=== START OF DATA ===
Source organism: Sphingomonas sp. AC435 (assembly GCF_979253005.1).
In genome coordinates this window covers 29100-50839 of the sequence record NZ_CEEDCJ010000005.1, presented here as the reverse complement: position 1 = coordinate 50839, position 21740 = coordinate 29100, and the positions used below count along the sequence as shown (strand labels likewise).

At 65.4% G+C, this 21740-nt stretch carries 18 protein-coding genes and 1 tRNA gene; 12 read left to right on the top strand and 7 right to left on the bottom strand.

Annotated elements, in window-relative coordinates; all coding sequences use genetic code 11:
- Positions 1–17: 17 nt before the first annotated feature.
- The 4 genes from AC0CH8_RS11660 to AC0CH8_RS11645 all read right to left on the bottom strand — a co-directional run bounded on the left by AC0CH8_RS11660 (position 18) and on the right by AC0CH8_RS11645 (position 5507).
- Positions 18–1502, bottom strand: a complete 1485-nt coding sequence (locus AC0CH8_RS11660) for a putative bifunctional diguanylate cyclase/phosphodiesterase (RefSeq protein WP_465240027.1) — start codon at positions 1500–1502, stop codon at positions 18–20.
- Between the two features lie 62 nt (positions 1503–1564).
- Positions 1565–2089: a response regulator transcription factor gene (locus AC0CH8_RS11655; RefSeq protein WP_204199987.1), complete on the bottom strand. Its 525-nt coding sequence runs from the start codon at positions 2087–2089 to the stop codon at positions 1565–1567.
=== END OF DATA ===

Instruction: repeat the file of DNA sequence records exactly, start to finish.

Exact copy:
Source organism: Sphingomonas sp. AC435 (assembly GCF_979253005.1).
In genome coordinates this window covers 29100-50839 of the sequence record NZ_CEEDCJ010000005.1, presented here as the reverse complement: position 1 = coordinate 50839, position 21740 = coordinate 29100, and the positions used below count along the sequence as shown (strand labels likewise).

At 65.4% G+C, this 21740-nt stretch carries 18 protein-coding genes and 1 tRNA gene; 12 read left to right on the top strand and 7 right to left on the bottom strand.

Annotated elements, in window-relative coordinates; all coding sequences use genetic code 11:
- Positions 1–17: 17 nt before the first annotated feature.
- The 4 genes from AC0CH8_RS11660 to AC0CH8_RS11645 all read right to left on the bottom strand — a co-directional run bounded on the left by AC0CH8_RS11660 (position 18) and on the right by AC0CH8_RS11645 (position 5507).
- Positions 18–1502, bottom strand: a complete 1485-nt coding sequence (locus AC0CH8_RS11660) for a putative bifunctional diguanylate cyclase/phosphodiesterase (RefSeq protein WP_465240027.1) — start codon at positions 1500–1502, stop codon at positions 18–20.
- Between the two features lie 62 nt (positions 1503–1564).
- Positions 1565–2089: a response regulator transcription factor gene (locus AC0CH8_RS11655; RefSeq protein WP_204199987.1), complete on the bottom strand. Its 525-nt coding sequence runs from the start codon at positions 2087–2089 to the stop codon at positions 1565–1567.